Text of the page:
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Talking Horse

Blurred Vision

I named this horse Blurred Vision because I was on the motorcyle when I snapped the picture.  He isn’t my horse, we were just passing by when I saw him. I like how the leaves on the tree are blurred and the colors blend together. 

The picture was taken last fall. We were on one of the Kentucky backroads when I saw this horse. Sometimes when we ride in the Lexington area, I find the beautiful homes where the horses actually live to be unbelievable. The horse barns are nicer than most houses in Kentucky. 

The horse farms are also a sight to behold.  Most have wooden fences painted white or black that surround the farm.  There are flowers, trees and ponds that look more like small lakes and of course the beautiful beasts in the fields. Some areas have one horse farm right after another and it is difficult to tell where one farm ends and another begins. The mansions the owners live in are nothing to sneeze at either.

While those farms house mostly race horses and horses that will sell for more money than I’ll see in a lifetime, the horses I love are those that you’d find on a typical farm with a stinky black barn where many different animals have lived.

As a teenager, I lived on a farm.  We had a horse named Star; he was a big sorrel work horse. My dad used him somtimes to plow tobacco fields.  I loved riding the horse.  I’d get one of my brothers to put a bridle and saddle on him for me.  I was always too finicky to touch the slobbering mouth to put the bridle on and too scared to put the saddle on the sweaty beast, but I loved riding him.  Actually, I wasn’t to scared to climb on, kick him in the sides and yell “yah!” really loud to get him to take off running.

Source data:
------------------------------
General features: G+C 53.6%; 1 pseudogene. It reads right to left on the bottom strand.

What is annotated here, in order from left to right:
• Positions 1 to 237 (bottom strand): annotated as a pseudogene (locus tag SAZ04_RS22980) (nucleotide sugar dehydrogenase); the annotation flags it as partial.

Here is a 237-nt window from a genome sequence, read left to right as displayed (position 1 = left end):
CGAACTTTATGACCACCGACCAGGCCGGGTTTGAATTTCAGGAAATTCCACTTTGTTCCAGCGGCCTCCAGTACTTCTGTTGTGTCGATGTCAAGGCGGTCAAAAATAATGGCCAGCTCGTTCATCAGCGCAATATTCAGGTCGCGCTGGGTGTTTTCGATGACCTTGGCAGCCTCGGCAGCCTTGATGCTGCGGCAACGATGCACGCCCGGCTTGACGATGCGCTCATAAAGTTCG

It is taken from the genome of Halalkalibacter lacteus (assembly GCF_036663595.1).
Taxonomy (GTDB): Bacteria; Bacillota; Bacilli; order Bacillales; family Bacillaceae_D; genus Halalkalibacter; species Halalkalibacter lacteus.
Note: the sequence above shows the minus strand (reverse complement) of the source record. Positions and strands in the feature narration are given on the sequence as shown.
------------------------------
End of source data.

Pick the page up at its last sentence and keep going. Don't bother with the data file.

I’ve always been a little frightened around most farm animals.  I recall dad taking mom, my brother, sister and me to my grandparents farm and into the barn where he’d feed and milk the cows. He’d take turns putting my sister and brother on the back of the milk cows that were in stalls and unable to move.  When it came my turn, I kicked and screamed because I didn’t want to sit on or touch the milk cows. Dad sat me on one once and I remember the skanky sweaty smell to this day.  I yelled and screamed until he took me off the animal.

A few years after Mike and I married, we bought me an Appaloosa Gilding named Chico.  I loved riding the horse and he was so gentle that I could ride right up to Mike while he was sitting on a loud running tractor that would have scared most horses. Once when we were on a trail ride, I spotted an wide open field which I promptly rode over to and pushed Chico into a run.  Mike didn’t know I’d purposely ran the horse and he thought Chico was running wild until he saw me pulling on the reigns to slow the horse to a trot.

There is just something about me loving the feel of the wind blowing in my hair whether it is from riding a horse or on the back of a motorcycle.  If Mike’s hands don’t get well soon, I’m buying a horse.